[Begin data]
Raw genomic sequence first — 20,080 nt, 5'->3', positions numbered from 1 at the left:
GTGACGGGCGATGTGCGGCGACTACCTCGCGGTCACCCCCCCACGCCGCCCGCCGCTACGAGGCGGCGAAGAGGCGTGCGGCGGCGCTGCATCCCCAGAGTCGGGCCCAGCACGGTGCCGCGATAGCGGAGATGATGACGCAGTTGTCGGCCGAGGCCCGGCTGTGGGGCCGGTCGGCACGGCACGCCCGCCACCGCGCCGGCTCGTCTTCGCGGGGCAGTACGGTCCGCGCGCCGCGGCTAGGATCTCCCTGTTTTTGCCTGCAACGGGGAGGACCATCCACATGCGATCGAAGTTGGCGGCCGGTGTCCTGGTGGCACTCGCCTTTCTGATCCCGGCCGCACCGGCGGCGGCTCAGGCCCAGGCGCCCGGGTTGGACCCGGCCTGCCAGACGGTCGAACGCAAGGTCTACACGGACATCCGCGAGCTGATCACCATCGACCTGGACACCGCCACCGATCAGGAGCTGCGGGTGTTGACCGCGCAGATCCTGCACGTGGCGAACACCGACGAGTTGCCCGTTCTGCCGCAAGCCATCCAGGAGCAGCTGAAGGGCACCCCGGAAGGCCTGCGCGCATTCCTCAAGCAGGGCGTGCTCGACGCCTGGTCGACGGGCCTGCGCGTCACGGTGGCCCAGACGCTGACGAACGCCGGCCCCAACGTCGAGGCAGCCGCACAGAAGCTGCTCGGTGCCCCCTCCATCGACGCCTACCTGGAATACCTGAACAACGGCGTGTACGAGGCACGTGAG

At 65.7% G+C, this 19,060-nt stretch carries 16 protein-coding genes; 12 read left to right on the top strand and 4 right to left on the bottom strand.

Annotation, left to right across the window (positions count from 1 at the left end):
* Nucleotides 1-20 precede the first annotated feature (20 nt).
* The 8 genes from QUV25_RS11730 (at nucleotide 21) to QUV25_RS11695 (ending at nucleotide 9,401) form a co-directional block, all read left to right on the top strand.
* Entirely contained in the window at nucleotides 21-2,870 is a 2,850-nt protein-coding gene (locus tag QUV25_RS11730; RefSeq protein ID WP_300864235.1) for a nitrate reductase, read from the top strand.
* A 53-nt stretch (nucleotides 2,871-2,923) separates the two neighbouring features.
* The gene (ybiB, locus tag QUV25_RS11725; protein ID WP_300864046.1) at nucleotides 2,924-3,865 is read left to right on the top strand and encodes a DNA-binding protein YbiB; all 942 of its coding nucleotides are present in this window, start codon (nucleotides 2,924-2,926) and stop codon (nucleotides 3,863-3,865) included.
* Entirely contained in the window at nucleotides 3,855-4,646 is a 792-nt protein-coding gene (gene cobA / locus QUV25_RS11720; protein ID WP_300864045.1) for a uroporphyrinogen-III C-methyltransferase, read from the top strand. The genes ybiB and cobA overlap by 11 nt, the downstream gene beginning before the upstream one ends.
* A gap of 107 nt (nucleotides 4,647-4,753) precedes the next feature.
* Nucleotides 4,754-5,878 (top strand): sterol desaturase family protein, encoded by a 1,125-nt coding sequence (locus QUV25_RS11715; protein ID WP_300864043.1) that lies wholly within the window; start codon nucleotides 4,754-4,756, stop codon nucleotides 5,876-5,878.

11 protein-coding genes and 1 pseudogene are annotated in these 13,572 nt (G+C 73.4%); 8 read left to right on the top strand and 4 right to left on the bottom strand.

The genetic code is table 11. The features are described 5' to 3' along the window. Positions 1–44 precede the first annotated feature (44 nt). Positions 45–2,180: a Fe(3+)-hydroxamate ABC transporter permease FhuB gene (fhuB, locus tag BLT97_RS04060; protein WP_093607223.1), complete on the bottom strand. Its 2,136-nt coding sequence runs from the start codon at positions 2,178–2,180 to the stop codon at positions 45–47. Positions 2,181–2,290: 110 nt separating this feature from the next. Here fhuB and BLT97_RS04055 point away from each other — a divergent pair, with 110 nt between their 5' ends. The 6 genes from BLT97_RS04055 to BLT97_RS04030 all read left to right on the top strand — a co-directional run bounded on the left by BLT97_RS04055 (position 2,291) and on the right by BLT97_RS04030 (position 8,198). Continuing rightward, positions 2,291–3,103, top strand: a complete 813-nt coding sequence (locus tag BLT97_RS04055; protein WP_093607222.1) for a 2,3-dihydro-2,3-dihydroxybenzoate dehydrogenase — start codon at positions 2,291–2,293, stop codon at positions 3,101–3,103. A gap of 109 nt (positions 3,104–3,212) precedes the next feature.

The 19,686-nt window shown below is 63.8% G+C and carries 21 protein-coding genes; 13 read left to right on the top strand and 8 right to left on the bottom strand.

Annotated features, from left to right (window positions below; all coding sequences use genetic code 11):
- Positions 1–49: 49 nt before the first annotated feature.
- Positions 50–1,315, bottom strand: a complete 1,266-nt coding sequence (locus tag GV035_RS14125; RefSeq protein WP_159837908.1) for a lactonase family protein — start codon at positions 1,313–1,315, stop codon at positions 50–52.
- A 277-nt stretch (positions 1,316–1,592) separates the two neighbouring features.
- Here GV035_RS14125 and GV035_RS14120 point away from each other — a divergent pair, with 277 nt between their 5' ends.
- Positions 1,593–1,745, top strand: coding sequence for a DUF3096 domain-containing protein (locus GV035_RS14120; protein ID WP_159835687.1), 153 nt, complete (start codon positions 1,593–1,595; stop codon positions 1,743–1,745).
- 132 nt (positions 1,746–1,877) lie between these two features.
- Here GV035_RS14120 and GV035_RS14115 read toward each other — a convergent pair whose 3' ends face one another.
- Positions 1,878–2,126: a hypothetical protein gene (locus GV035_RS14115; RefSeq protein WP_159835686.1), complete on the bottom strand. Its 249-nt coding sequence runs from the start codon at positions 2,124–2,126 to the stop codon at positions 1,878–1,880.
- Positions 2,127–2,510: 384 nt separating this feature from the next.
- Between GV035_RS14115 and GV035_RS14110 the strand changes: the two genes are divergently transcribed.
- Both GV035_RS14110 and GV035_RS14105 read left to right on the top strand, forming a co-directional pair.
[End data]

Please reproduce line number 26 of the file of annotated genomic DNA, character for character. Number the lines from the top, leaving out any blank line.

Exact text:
- Between GV035_RS14115 and GV035_RS14110 the strand changes: the two genes are divergently transcribed.